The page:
My statement is as much a question as it is a comment. I am a trained animal nutritionist that is not satisfied with answers I have seen to date. Most folks keeping with chickens in the backyard setting are aware their charges are omnivorous but not aware that most early production efforts did not use animal protein in feeds and that flocks were almost without exception free ranged. We, and the birds, have been spoiled with formulations that are nutritionally complete (contain all nutrients needed in a single mixture) and based to varying degrees upon animal by-products. Our birds and our present rearing systems are very strongly influenced by the intensive production system we are trying to separate ourselves from since it is the intensive rearing systems that our poultry scientists and feed manufacturers have invested the greatest amount of effort in.

    My flocks are free ranged during production season so most of quality protein they receive is derived from foraging. The foraging pressure my birds put on landscape is in excess of what latter can sustainably support in terms of chicken production (eggs and growth). I am trying to supplement with intact grain formulation and raw minerals. At this point my suggestions are going to be little more than guess work and best answers will be a function of whether or not you free range and what your landscape produces. My goal is to identify; likely with aid of formulations developed in excess of 100 years ago and serving as a starting point; mixtures of grains / seeds forming scratches that supply nutrients my free range birds cannot extract sufficiently from their landscape.

    See thread initiated. https://www.backyardchickens.com/forum/viewtopic.php?pid=5503351#p5503351
    steps will be as voodoo following formulations proposed in part from thread above entitled "feed formulations heritage breeds originally developed to perform on". Science will then be invoked to find out what actual nutrients are in fact limiting from landscape free ranged and then target supplementation of those nutrients through the scratch formulations.

    I hope this is not too much B.S.. I have wanted to address this issue for years. I am interested in American Dominiques which does bias my approach.
  7. centrarchid

    centrarchid Chicken Obsessed

    Sep 19, 2009
    Holts Summit, Missouri
    Recently I started using feeds that contain no animal protein (fishmeal, bloodmeal, bonemeal etc.) as sole feed for confined dominiques and as a supplement for the free range birds. For confined birds, I might as well have stuck a plug up their egg holes because of the near complete stop of egg production. Free range birds largely quite eating the new feeds. Palitability (taste) is part of problem. They compensated by ranging farther. Battery egg producers might be able to handle such plant based diets just fine in part because they have been bred for it. Our heritage breeds of late have likely been babied a bit when receiving the easy to process, nutrient dense, with optimal nutrient profile feeds developed for meat birds and those producing high value hatching eggs.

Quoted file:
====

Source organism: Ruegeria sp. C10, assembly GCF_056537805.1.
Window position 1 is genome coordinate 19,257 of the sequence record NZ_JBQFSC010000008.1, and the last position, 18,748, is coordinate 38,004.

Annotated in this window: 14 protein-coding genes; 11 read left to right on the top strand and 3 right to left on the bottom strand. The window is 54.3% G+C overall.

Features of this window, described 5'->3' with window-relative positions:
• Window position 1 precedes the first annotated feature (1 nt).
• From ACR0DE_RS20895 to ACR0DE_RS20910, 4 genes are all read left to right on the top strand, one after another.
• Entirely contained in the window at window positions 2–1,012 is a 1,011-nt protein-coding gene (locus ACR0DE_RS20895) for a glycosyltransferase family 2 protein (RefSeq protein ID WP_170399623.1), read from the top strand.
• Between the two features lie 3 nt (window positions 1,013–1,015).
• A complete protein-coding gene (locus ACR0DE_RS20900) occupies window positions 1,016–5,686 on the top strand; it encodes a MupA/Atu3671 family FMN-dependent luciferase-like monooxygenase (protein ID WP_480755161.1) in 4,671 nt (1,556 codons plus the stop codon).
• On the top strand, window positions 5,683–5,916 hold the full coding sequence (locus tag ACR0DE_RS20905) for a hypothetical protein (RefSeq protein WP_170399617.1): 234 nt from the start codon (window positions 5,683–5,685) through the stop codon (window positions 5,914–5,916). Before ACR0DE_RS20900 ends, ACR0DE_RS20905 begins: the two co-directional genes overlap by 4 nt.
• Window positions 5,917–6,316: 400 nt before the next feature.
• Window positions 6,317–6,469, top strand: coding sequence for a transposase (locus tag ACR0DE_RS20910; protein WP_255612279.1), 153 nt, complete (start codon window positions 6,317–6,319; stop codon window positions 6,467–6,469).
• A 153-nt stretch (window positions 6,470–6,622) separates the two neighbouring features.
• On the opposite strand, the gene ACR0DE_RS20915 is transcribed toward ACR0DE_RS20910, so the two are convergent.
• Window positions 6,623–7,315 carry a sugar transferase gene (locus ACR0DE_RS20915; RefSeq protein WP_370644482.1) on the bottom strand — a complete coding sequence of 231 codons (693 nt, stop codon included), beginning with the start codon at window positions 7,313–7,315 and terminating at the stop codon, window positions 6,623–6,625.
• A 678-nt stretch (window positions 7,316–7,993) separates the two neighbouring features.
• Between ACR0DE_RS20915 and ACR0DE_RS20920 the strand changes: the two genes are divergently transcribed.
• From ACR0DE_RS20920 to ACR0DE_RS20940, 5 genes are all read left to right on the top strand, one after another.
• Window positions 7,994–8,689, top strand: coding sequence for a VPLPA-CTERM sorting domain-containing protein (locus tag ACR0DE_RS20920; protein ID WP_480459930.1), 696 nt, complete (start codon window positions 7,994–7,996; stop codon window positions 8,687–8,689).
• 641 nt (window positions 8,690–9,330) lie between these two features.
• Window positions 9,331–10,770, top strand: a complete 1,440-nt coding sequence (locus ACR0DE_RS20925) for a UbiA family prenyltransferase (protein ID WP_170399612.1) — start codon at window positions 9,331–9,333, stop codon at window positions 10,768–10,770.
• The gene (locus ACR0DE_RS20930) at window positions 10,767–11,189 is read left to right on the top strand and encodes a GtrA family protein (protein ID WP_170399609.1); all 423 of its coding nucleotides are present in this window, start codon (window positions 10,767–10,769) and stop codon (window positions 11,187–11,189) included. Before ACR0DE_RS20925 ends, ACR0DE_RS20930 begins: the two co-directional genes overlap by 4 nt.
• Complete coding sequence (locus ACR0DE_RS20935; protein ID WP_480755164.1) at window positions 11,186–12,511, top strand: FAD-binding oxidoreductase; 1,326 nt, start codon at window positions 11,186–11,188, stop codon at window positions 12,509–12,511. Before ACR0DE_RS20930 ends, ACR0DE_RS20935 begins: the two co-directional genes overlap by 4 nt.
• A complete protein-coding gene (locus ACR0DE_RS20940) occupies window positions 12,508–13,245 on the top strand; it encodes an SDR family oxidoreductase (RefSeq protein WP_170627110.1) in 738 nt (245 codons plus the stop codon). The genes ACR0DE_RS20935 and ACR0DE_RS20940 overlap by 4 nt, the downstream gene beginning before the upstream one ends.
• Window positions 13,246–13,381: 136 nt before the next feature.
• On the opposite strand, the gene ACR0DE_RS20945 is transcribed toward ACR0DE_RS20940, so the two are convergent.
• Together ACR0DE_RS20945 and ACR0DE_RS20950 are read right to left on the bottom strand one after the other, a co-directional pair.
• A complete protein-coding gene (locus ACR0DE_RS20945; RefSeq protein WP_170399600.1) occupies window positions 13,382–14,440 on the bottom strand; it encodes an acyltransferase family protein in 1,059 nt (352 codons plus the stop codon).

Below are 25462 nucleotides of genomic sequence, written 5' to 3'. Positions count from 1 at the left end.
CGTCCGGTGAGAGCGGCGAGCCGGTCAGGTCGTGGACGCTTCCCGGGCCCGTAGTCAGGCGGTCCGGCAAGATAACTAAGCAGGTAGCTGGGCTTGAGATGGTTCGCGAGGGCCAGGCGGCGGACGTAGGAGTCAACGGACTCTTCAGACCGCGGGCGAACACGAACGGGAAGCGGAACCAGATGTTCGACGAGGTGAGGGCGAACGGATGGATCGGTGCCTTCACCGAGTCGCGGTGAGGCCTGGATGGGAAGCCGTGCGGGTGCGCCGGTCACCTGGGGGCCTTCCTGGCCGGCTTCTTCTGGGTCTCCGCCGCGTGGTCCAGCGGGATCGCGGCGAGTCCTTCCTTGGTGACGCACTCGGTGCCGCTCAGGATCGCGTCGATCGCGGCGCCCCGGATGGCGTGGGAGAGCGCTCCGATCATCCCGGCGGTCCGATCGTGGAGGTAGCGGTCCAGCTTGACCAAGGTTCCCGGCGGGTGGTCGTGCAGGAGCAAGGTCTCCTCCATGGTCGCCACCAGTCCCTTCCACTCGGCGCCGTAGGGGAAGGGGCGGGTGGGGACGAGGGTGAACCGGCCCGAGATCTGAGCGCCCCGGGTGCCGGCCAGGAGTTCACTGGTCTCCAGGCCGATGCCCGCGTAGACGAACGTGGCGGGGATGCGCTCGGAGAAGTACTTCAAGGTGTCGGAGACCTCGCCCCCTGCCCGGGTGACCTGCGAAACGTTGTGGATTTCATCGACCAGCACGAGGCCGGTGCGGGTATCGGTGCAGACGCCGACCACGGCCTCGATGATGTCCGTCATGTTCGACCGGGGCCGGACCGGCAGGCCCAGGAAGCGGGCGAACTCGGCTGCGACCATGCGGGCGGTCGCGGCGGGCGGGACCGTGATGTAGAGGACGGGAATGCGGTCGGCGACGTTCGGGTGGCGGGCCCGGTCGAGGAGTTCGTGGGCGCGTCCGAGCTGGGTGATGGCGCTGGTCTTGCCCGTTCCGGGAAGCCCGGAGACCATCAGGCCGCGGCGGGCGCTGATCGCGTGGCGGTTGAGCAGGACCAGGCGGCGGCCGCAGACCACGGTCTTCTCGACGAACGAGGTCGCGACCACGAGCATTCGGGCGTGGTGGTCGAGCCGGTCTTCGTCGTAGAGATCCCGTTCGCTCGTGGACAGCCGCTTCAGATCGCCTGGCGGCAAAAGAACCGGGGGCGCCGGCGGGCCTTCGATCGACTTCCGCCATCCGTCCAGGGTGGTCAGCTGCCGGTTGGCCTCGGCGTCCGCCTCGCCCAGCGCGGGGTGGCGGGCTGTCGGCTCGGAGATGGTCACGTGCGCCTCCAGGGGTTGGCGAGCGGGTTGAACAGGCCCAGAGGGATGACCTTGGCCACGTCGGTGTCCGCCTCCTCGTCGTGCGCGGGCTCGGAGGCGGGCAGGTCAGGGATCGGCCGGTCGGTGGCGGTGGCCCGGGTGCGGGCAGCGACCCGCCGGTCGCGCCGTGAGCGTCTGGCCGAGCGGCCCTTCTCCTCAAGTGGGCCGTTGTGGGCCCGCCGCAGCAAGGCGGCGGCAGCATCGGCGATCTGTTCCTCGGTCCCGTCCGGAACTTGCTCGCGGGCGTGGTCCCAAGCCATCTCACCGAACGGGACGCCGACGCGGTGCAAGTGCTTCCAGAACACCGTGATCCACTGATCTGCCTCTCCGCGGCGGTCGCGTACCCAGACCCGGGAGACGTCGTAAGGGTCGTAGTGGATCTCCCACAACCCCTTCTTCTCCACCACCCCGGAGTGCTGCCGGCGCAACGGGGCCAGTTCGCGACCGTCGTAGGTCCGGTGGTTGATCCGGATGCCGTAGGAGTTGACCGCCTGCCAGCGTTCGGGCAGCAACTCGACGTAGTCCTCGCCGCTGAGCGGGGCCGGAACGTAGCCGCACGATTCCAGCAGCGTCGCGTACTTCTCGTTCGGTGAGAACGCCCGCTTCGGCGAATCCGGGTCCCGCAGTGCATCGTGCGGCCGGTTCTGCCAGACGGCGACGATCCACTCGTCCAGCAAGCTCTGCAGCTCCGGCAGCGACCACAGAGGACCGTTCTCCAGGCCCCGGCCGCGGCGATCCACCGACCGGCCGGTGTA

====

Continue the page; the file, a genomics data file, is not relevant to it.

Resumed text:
Another concern I have is with respect particulate size of complete feeds, whether it be mash, crumple or pellets. Waste can be real problem when birds scratching about and when humidity is high. Feed turns to mush which can be problem unless consumed immediately.

    Problem I am trying to address is with free range birds reared under conditions very similar to those used when all flocks were free ranged. Feeds in use then were made up of larger particulates, had little or now animal protein, and were effectively scratches. The lack of milling of some components may preserve nutrient quality (vitamins and fatty acids) but may also place greater demands on birds ability to process harder to extract nutrients.

    My goal is two-fold, use formulations that are exclusively grain based with minimal milling and having my selection / production program based on a flock having to due with such a sub-optimal supplement in free range setting.

    A well planned evaluation of plant only scratches may enable development of sustainable, low intensity production of meat and eggs suitable for many barnyard producers. We now have a great deal more knowledge concerning nutritional requirements of chickens than our forefathers/mothers as well as a broader range of grains available to meet those needs.
  8. vmdanielsen

    vmdanielsen Chillin' With My Peeps

    Sep 20, 2010
    West Lebanon, NY
    I have dug out an old book I had. COMMERCIAL POULTRY RAISING by H. Armstrong Roberts, copyright 1918. It basically mandates the afore mentioned diets. It does recommend beef scraps with older chickens. It has been awhile since I have read it.

    My birds are pastured (for their protection) during the months I can get their fence posts in the ground, but here in the frozen northeast, expecting them to get anything out of their environment is unreasonable. I am very interested in your conclusions! I have another concern about commercial feeds....even organic ones and that is, does the addition of synthetic vitamins, compensate for the degradation of milled ,then stored grains (think Wonder bread)? You mentioned a mineral supplement, what do you use? I have been supplementing with kelp meal. Any comments welcome!
  9. Omniskies

    Omniskies Chillin' With My Peeps

    Mar 7, 2008
    Has anyone actively tried to raise a flock of birds by free ranging them and supplementing with corn and scratch grain? I'm not just talking about scrappy egg layers, but actual dual purpose or meat breeds that know how to sort out their own diet.